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Canada's Nuclear Future

Embracing Nuclear Energy Is Key to Canada’s Success and Goals

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John Gorman

President & CEO, Canadian Nuclear Association

If Canada wants to achieve energy security, create jobs, boost our economy, and reach our ambitious net-zero goals, we must support nuclear.

Nuclear power is playing an increasingly vital role in Canada’s energy security, economy, and net-zero goals. However, the topic of nuclear energy brings up strong opinions and emotions, both for and against its development and widespread use. Concerns abound about nuclear power’s safety, reliability, and cost effectiveness. Given nuclear power’s potential to contribute substantially to Canada’s energy security and to help us reach our net-zero goals, however, it’s time to clear up some facts.

Addressing common misconceptions

Anti-nuclear discourse often centers on myths and fears based on simple misconceptions. A major concern that many Canadians hold is nuclear energy’s safety. And with everything that’s going on in the world today — including Russia’s war on Ukraine and emerging superpowers China and Russia starting to lead new nuclear reactor builds — many are understandably hesitant to embrace nuclear energy.

“The more that people understand the real effects behind nuclear, the more supportive they are,” says John Gorman, President and CEO of the Canadian Nuclear Association, an organization that has been the national voice of the Canadian nuclear industry since 1960. Nuclear is proven, safe technology, and Canada has a long history — seven decades — of innovation in nuclear research and technologies. It’s also the perfect time for nuclear. The war against Ukraine has demonstrated how important it is for countries to have energy security, and nuclear power provides dispatchable, reliable, and economical energy.

However, despite Canada’s longstanding leadership in nuclear research and technology, we’ve been losing market control over the past two decades due to a lack of investment and unfavourable policy environments. Since 2017, 87 per cent of the new reactors that have broken ground use Russian and Chinese designs — and it’s essential that Canada re-establish our leadership in the global civil nuclear power export market, both to secure jobs and revenue and for national security purposes.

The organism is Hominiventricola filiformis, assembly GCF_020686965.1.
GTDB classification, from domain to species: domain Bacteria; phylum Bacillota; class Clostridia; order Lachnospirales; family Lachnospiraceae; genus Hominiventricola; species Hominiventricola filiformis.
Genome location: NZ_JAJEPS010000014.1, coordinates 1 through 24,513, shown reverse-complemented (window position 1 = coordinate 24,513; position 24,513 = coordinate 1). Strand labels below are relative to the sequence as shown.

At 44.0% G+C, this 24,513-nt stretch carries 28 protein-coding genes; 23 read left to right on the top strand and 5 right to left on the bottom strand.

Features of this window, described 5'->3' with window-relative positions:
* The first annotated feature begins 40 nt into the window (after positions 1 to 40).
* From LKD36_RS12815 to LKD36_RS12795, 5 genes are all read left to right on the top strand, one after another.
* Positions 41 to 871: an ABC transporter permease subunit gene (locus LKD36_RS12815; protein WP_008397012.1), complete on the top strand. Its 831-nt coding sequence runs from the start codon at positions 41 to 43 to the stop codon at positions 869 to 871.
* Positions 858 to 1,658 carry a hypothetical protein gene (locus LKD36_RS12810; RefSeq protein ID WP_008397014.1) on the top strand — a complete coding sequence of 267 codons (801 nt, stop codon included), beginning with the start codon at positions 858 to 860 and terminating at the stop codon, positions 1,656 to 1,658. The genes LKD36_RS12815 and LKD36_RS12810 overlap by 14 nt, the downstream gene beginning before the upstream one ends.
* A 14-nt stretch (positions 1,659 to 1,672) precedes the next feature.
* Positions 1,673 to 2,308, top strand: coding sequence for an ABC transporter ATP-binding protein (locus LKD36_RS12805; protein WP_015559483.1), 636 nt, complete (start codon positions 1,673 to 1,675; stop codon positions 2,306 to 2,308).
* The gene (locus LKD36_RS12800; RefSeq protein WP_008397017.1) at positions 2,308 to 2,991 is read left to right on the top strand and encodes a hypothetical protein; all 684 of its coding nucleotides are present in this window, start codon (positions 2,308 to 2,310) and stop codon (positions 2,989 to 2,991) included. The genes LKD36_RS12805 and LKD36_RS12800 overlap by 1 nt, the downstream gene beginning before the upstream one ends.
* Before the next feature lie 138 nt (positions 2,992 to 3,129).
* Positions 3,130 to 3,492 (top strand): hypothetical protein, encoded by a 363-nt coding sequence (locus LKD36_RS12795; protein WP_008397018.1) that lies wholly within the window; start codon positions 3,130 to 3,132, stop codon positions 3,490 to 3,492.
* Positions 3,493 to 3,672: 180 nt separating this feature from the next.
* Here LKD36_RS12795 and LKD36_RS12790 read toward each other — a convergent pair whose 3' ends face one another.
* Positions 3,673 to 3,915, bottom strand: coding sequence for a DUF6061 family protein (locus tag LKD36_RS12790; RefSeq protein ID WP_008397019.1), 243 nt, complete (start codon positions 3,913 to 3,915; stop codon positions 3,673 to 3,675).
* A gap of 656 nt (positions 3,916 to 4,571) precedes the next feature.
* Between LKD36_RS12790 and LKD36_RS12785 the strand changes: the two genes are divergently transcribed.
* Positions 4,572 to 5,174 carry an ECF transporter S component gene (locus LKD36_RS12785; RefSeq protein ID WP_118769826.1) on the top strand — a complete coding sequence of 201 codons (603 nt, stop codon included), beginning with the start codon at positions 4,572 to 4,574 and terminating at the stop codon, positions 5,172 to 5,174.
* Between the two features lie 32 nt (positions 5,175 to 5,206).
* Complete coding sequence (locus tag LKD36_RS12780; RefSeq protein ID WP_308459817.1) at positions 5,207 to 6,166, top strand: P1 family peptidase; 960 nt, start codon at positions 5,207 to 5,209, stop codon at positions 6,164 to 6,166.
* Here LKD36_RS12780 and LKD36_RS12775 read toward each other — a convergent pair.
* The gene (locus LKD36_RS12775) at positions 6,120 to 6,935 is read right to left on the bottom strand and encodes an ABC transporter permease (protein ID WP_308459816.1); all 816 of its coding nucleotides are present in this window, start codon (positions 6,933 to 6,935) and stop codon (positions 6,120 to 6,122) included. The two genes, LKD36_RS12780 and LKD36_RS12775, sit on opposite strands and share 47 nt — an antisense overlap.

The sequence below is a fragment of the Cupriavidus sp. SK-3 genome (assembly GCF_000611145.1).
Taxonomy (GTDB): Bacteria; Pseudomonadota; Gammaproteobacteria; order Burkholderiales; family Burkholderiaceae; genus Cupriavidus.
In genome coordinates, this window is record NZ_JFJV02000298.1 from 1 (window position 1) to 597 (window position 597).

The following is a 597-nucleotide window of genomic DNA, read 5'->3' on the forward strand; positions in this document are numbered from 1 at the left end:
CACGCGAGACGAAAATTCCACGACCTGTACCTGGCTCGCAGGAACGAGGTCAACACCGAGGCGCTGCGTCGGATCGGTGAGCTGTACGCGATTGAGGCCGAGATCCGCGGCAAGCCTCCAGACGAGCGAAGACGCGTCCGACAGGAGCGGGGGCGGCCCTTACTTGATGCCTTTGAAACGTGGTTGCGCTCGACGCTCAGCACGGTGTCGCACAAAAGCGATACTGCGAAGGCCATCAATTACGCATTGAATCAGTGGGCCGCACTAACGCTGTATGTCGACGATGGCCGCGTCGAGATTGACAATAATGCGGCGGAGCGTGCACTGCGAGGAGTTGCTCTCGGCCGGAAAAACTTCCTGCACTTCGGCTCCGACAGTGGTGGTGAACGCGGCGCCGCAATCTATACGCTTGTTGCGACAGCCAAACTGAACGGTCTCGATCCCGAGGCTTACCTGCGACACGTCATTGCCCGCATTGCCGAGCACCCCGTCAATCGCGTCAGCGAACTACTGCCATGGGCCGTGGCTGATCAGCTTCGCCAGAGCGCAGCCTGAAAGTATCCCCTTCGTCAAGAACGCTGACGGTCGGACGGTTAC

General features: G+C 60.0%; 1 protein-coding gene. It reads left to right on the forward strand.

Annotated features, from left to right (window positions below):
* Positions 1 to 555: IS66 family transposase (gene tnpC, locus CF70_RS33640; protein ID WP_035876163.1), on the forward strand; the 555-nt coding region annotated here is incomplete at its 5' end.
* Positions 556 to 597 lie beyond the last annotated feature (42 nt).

“Energy security has been highlighted recently with world developments and in today’s context of our global energy crisis, with sky-rocketing fuel prices, energy security challenges, and our ambitious climate commitments,” says Gorman. “Nuclear is an accessible, affordable, clean, and reliable source of energy for countries looking to transition away from fossil fuels and to secure energy independence.”

Nuclear is an accessible, affordable, clean, and reliable source of energy for countries looking to transition away from fossil fuels and to secure energy independence.

Understanding the true benefits

Canadians also have concerns about the high costs and long build times involved with constructing nuclear power plants. Some argue that Canada should be refocusing capital and time on building renewables instead, and that renewables are a superior source of energy because they’re low-maintenance and safe. However, nuclear has advantages over renewables in terms of reliability, greenhouse gas emissions, land use, waste, and its ability to supply baseload energy. “And while the initial cost is high, a nuclear power plant can run for 30 to 60 years, with low operating costs that offset the initial capital investment,” says Gorman.

Further, proponents of nuclear point out that nuclear was never intended to exist in a vacuum. Rather, nuclear should work together with renewables as one of the many tools needed to solve the big problem of climate change.

Working to reach net zero

Despite the misinformation and outdated ideologies creating gaps and inaccuracies in how Canadians perceive nuclear energy, we’re also seeing increasing interest in nuclear as more and more people wake up to the realities of climate change. Climate change is a serious issue, and it makes sense to support nuclear as it’s a powerful low-carbon energy that can help Canada reach our net-zero goals.

Canada’s new federal emissions reduction plan aims to slash greenhouse gas emissions by 40 per cent by 2030 and to reach net zero by 2050. The years are dwindling while our energy demands are growing annually. It’s an equation that simply doesn’t work without nuclear energy. Reaching these targets will require a full decarbonization plan for every industry, and nuclear is well-positioned to facilitate the transformation. For example, one of the challenges of decarbonizing certain sectors is the industries’ need for high-temperature heat, which is typically only achievable through burning fossil fuels. “Nuclear power can produce both high-temperature heat and electricity,” explains Gorman. Given the tight time frame we’re working within, it makes sense to use every tool in our arsenal to solve the pressing climate change problem.

From environmental goals to energy security goals and beyond, the benefits of nuclear are impressive. It’s time we fully embrace and understand this powerful energy source.

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